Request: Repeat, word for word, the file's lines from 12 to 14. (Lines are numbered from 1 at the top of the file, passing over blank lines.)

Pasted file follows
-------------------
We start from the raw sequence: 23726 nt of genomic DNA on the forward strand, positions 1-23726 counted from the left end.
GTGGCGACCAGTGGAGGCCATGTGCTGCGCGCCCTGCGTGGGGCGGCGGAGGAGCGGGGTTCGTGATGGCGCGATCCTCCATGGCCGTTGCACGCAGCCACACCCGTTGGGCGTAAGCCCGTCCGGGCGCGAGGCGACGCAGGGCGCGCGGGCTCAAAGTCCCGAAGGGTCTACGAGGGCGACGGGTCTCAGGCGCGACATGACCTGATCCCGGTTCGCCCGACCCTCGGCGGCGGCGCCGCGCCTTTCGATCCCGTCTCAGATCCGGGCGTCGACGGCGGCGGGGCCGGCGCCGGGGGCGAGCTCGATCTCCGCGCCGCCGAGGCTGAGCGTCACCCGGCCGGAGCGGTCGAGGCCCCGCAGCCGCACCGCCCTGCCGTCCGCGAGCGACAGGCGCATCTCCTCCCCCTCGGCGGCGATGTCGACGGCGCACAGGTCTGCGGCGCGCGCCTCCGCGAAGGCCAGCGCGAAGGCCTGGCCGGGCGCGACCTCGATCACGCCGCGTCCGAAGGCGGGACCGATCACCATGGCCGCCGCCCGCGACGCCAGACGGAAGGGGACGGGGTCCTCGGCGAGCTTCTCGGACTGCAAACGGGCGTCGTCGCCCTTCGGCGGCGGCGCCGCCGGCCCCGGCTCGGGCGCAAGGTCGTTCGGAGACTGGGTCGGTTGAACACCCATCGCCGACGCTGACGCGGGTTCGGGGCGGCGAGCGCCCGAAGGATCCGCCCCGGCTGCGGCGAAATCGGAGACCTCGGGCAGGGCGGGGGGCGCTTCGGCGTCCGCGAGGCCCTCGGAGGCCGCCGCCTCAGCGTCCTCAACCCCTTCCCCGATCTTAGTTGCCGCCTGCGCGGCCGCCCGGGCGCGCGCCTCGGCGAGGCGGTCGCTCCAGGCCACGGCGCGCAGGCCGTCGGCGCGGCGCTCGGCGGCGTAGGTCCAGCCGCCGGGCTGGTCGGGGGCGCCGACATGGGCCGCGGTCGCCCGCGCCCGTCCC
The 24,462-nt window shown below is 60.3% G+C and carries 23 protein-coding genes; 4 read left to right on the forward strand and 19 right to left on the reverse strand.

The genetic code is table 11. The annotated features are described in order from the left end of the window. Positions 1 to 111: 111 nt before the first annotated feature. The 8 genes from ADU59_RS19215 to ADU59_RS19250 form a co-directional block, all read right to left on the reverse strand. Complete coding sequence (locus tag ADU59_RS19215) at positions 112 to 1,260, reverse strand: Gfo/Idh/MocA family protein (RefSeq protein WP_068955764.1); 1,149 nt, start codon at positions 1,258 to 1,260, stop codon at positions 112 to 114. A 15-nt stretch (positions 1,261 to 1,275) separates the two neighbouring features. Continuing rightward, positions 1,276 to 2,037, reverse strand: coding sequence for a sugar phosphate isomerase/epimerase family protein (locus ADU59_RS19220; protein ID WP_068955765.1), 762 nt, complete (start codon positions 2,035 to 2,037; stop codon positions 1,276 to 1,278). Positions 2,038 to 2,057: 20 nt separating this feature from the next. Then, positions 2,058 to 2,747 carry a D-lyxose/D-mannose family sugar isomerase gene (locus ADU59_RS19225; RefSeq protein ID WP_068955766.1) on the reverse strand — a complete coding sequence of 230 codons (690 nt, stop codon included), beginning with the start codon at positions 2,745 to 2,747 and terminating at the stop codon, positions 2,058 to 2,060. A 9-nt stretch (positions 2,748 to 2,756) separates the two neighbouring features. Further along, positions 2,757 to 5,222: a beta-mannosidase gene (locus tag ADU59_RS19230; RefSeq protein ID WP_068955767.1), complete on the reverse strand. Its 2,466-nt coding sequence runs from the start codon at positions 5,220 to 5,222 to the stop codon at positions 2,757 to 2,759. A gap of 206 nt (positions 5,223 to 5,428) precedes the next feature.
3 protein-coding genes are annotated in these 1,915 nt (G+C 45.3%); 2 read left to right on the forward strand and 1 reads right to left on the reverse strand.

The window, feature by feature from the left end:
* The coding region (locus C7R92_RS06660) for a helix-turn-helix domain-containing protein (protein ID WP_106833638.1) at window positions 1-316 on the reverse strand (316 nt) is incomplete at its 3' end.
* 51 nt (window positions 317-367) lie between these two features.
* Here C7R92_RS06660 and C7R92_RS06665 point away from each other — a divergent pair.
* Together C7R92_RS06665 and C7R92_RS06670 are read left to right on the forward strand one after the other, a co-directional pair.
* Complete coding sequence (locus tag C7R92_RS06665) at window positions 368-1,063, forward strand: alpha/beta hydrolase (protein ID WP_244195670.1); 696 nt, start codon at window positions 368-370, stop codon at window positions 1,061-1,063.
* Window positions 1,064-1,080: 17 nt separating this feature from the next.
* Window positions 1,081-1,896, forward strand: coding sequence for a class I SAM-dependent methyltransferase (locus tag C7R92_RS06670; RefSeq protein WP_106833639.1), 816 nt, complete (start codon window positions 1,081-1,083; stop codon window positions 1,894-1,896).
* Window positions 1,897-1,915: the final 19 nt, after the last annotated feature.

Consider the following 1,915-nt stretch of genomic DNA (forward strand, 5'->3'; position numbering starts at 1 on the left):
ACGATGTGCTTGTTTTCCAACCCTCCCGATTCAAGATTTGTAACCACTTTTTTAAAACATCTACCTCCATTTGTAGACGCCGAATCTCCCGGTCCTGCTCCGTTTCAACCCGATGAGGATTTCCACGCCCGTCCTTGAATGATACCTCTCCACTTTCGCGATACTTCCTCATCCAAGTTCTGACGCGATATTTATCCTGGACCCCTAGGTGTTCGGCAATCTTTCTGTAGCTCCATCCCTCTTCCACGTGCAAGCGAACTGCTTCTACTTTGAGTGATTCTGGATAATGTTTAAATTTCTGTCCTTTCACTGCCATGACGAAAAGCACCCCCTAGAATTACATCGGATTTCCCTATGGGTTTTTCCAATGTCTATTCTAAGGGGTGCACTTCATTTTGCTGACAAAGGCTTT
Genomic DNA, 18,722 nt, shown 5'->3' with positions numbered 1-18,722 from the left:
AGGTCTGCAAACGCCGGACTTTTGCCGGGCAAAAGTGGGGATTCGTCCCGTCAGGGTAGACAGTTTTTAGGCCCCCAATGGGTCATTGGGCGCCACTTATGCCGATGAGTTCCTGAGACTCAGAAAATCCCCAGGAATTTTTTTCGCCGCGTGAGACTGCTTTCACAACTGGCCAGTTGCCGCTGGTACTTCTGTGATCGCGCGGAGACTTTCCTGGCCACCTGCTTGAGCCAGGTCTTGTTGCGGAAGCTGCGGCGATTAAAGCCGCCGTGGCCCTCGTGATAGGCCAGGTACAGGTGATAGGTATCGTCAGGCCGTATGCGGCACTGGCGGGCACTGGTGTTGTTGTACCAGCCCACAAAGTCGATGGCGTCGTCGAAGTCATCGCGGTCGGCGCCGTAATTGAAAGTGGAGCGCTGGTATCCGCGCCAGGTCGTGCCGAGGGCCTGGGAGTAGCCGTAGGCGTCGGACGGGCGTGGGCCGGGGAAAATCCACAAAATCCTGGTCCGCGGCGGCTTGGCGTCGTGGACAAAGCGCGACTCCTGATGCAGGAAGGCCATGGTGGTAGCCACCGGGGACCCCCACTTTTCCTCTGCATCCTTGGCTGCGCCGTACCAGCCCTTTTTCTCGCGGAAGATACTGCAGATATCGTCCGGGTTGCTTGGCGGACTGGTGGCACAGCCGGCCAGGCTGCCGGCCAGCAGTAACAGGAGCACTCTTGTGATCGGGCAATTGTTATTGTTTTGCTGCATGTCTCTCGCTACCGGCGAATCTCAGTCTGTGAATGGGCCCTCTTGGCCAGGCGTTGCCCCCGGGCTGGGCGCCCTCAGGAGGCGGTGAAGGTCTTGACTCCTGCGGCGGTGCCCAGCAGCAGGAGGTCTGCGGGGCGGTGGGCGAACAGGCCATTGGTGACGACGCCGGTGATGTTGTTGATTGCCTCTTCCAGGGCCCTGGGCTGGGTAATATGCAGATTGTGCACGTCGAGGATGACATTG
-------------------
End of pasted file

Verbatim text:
* Window positions 1,064-1,080: 17 nt separating this feature from the next.
* Window positions 1,081-1,896, forward strand: coding sequence for a class I SAM-dependent methyltransferase (locus tag C7R92_RS06670; RefSeq protein WP_106833639.1), 816 nt, complete (start codon window positions 1,081-1,083; stop codon window positions 1,894-1,896).
* Window positions 1,897-1,915: the final 19 nt, after the last annotated feature.